Should Jack Morris be in the Hall of Fame?

Definitely put him in! - 78.1%
Maybe, but others deserve it first. - 4.2%
Probably not, but it wouldn't be the end of the world. - 5.2%
No opinion. - 0%
No way! - 12.5%

Comments   

0 #5 jchuk 2017-04-07 07:09
In - he was a great pitcher. World series champion. People point to him playing so many games as being a negative in getting so many wins. However, it takes a certain amount of training and body maintenance to have such a long career. He deserves to be in.
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0 #4 Kurt 2015-06-09 04:35
Jack Morris should not even be on this list. It astounds me that anyone thinks he was ever a premiere player. It has always seemed to me that he was simply slightly better than a .500 pitcher who played long enough to compile 200+ wins. He does not belong in the Hall of Fame
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-1 #3 Tyson Ward 2013-04-28 22:13
How is he not higher on this list? He's been voted by over half of the committee multiple times and every year has gotten closer to getting in over the past dozen years. I'd put him above anyone from the steroid era AND pete rose, not cause I don't think those guys deseve to get in because I believe Barry Bonds is the best baseball player of all time, period. But because his realistic chances of getting in are higher than all of theirs, and I didn't personally know how great Jack Morris was until I heard my dad speak about his accomplishments , winning THREE games out of the four for a world series winning team? He's one of the last of the greatest "horse" pitchers ever. Just cause later in career he wasn't perfect doesn't take away from the fact he still won those rings. Baseball keeps more deserving athletes out than every other sport COMBINED, so that right there shows why even though he's not in, like Rose, Bonds, Clemens,, Morris had a hall of fame career regardless!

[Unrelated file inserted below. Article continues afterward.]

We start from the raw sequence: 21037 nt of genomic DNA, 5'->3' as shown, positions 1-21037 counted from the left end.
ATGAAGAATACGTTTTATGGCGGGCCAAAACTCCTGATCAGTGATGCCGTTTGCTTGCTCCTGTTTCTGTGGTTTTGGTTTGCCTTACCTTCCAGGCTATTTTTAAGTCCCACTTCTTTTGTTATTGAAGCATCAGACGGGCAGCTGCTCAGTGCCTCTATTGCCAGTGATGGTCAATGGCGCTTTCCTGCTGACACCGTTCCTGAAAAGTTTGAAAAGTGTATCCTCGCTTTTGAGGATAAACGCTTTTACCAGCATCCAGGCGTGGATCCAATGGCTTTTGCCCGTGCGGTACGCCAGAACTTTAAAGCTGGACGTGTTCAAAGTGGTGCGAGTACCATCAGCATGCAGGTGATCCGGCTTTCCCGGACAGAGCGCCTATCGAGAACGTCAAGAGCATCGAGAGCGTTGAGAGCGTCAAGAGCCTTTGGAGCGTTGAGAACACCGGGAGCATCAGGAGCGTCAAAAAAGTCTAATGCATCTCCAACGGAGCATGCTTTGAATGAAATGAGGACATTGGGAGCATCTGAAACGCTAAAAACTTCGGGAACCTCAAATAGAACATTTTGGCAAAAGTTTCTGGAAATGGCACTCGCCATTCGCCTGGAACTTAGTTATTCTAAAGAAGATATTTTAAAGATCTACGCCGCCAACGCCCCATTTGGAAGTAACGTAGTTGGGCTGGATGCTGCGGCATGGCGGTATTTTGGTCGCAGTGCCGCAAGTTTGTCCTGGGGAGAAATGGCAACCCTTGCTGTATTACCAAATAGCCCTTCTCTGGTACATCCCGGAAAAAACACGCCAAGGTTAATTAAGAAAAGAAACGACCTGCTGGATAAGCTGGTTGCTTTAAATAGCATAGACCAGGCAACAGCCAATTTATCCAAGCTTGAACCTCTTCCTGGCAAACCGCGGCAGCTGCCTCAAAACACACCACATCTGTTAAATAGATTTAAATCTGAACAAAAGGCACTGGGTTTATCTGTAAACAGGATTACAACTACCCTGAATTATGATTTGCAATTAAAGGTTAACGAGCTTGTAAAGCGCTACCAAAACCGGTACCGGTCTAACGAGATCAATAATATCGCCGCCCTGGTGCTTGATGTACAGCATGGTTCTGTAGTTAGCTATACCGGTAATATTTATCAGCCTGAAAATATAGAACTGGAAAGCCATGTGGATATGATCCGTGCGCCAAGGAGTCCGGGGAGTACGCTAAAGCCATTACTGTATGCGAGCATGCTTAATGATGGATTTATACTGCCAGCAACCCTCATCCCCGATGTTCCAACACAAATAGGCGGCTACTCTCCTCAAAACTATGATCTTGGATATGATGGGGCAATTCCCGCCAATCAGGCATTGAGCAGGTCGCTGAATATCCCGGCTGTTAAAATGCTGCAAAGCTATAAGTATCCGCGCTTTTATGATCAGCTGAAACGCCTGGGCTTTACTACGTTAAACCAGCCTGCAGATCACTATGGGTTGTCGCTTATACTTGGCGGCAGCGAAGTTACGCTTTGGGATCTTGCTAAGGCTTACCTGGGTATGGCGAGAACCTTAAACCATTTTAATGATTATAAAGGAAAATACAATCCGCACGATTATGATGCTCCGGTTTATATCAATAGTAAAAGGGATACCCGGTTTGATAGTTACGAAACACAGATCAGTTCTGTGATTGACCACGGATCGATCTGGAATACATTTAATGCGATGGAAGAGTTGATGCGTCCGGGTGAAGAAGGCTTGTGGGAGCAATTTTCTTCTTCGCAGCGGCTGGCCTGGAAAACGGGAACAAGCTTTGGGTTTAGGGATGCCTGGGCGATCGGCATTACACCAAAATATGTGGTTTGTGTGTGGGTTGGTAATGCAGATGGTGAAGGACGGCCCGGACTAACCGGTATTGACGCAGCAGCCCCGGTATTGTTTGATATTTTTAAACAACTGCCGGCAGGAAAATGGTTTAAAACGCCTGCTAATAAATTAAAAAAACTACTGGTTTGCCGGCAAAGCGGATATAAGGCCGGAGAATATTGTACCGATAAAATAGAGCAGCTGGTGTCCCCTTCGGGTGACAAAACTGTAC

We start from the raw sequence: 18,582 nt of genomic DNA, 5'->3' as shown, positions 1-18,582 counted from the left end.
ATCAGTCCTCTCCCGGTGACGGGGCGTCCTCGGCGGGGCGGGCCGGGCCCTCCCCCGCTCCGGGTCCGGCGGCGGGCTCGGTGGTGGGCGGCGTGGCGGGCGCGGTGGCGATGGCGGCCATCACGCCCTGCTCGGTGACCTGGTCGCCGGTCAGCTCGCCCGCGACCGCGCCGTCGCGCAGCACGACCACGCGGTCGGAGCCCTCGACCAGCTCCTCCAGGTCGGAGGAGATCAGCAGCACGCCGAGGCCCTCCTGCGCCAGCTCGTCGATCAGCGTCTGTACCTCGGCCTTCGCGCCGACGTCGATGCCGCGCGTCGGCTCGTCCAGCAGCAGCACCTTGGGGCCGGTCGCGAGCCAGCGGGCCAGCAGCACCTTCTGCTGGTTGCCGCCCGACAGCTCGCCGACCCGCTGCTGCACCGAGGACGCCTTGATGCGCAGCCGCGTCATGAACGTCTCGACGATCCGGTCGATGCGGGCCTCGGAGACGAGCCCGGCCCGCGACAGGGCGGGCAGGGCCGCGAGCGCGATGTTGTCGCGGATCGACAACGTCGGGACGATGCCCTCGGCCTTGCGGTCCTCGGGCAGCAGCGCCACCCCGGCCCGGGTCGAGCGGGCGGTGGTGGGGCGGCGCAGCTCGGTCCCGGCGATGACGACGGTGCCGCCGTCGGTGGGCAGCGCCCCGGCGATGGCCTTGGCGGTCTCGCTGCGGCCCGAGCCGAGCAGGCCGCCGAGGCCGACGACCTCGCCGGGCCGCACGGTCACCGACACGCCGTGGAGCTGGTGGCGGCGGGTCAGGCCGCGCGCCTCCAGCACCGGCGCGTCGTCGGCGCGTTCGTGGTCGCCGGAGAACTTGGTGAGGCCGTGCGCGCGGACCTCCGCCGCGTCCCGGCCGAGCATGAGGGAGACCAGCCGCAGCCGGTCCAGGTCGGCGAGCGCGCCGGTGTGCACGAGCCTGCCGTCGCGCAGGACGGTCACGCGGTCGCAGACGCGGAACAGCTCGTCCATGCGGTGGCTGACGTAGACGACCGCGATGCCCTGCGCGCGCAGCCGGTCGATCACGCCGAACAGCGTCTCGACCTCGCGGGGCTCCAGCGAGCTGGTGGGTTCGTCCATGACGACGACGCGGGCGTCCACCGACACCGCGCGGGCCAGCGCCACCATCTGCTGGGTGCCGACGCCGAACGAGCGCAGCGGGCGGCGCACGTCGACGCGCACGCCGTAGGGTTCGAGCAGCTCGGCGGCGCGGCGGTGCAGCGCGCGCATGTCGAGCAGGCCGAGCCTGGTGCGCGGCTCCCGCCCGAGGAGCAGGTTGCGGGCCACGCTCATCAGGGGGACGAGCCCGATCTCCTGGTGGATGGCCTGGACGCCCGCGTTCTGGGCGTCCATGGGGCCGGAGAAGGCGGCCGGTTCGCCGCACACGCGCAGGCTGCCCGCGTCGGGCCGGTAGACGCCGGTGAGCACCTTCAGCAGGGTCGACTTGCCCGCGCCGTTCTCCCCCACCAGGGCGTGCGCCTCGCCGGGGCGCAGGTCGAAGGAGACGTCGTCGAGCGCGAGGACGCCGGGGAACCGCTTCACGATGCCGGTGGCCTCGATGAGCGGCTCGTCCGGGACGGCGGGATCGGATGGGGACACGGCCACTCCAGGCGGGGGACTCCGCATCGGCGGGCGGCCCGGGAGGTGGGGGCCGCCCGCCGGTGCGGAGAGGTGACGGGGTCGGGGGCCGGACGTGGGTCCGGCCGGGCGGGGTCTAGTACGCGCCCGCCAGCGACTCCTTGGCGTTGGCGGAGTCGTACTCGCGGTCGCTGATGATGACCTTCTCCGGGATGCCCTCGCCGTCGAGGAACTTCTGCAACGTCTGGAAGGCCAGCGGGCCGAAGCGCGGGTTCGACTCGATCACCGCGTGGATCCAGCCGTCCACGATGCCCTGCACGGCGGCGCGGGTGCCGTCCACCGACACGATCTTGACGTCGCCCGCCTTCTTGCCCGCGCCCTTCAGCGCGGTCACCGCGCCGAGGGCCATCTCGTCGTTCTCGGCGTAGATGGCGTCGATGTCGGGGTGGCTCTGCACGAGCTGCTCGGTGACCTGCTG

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0 #2 Committee Chairman -0001-11-30 00:00
I think he did get that ring from Toronto. They were always very generous about giving those rings out. I remember Darrin Jackson who was with them until June 11 in the 93 campaign getting one.... He with his .215 average and .250 OBP for two months of work.
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+2 #1 Darryl Tahirali -0001-11-30 00:00
Morris was hardly dominant in the postseason with the Blue Jays. His '92 regular-season record was good (20-game winner but high ERA) but as the staff "ace" he was not effective in the postseason (6 HR allowed in 23 IP in the ALCS and WS), and in '93 the Jays left him off the postseason roster altogether. So, the "four time world series champion" claim is disingenuous--d on't know if he still got a ring for '93, but he wasn't a factor in the postseason.

One pitcher who piled up a lot of WS championships was Catfish Hunter, who is indeed in the Hall--even though he shouldn't be. Like Morris, Hunter was perceived as a "big-game pitcher," and by a statistical coincidence his postseason ERA is the same as his career ERA: 3.26. But Hunter pitched for two very good teams, the A's and the Yankees, much like Morris did with the Twins and Blue Jays (and even the Tigers). Wins are a team-dependent stat, a fact that has benefited both Morris and Hunter.

Coin cidentally, both pitchers' career ERA+ is identical: 105. In other words, they are really both just better than league-average pitchers. That's not Hall material. The Hall goofed with Hunter but so far it has shown sensibility with Morris.